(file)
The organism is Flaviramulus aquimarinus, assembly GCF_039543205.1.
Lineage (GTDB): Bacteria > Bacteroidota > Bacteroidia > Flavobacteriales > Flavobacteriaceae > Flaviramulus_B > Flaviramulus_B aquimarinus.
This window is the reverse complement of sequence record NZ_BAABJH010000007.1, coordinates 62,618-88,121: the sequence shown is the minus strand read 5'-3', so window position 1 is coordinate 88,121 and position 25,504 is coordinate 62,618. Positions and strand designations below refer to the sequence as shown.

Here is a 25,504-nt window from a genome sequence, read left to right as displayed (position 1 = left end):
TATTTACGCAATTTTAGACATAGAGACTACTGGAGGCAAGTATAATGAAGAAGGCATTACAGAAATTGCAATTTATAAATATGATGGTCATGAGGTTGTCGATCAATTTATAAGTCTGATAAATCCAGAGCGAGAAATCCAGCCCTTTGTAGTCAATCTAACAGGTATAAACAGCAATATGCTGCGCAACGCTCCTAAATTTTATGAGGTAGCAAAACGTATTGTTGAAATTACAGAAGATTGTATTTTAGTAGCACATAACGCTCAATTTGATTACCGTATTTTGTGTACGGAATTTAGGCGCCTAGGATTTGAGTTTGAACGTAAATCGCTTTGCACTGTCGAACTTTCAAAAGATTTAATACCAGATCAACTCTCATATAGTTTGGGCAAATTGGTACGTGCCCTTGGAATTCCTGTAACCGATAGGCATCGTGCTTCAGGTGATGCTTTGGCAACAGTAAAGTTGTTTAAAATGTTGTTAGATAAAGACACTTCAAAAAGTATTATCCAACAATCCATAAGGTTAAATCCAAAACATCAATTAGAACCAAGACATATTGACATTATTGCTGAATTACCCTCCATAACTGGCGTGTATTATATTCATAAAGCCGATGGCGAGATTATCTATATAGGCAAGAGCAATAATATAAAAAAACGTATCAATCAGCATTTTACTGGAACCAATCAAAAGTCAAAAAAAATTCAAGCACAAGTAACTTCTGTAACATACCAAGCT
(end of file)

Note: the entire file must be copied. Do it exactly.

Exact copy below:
The organism is Flaviramulus aquimarinus, assembly GCF_039543205.1.
Lineage (GTDB): Bacteria > Bacteroidota > Bacteroidia > Flavobacteriales > Flavobacteriaceae > Flaviramulus_B > Flaviramulus_B aquimarinus.
This window is the reverse complement of sequence record NZ_BAABJH010000007.1, coordinates 62,618-88,121: the sequence shown is the minus strand read 5'-3', so window position 1 is coordinate 88,121 and position 25,504 is coordinate 62,618. Positions and strand designations below refer to the sequence as shown.

Here is a 25,504-nt window from a genome sequence, read left to right as displayed (position 1 = left end):
TATTTACGCAATTTTAGACATAGAGACTACTGGAGGCAAGTATAATGAAGAAGGCATTACAGAAATTGCAATTTATAAATATGATGGTCATGAGGTTGTCGATCAATTTATAAGTCTGATAAATCCAGAGCGAGAAATCCAGCCCTTTGTAGTCAATCTAACAGGTATAAACAGCAATATGCTGCGCAACGCTCCTAAATTTTATGAGGTAGCAAAACGTATTGTTGAAATTACAGAAGATTGTATTTTAGTAGCACATAACGCTCAATTTGATTACCGTATTTTGTGTACGGAATTTAGGCGCCTAGGATTTGAGTTTGAACGTAAATCGCTTTGCACTGTCGAACTTTCAAAAGATTTAATACCAGATCAACTCTCATATAGTTTGGGCAAATTGGTACGTGCCCTTGGAATTCCTGTAACCGATAGGCATCGTGCTTCAGGTGATGCTTTGGCAACAGTAAAGTTGTTTAAAATGTTGTTAGATAAAGACACTTCAAAAAGTATTATCCAACAATCCATAAGGTTAAATCCAAAACATCAATTAGAACCAAGACATATTGACATTATTGCTGAATTACCCTCCATAACTGGCGTGTATTATATTCATAAAGCCGATGGCGAGATTATCTATATAGGCAAGAGCAATAATATAAAAAAACGTATCAATCAGCATTTTACTGGAACCAATCAAAAGTCAAAAAAAATTCAAGCACAAGTAACTTCTGTAACATACCAAGCT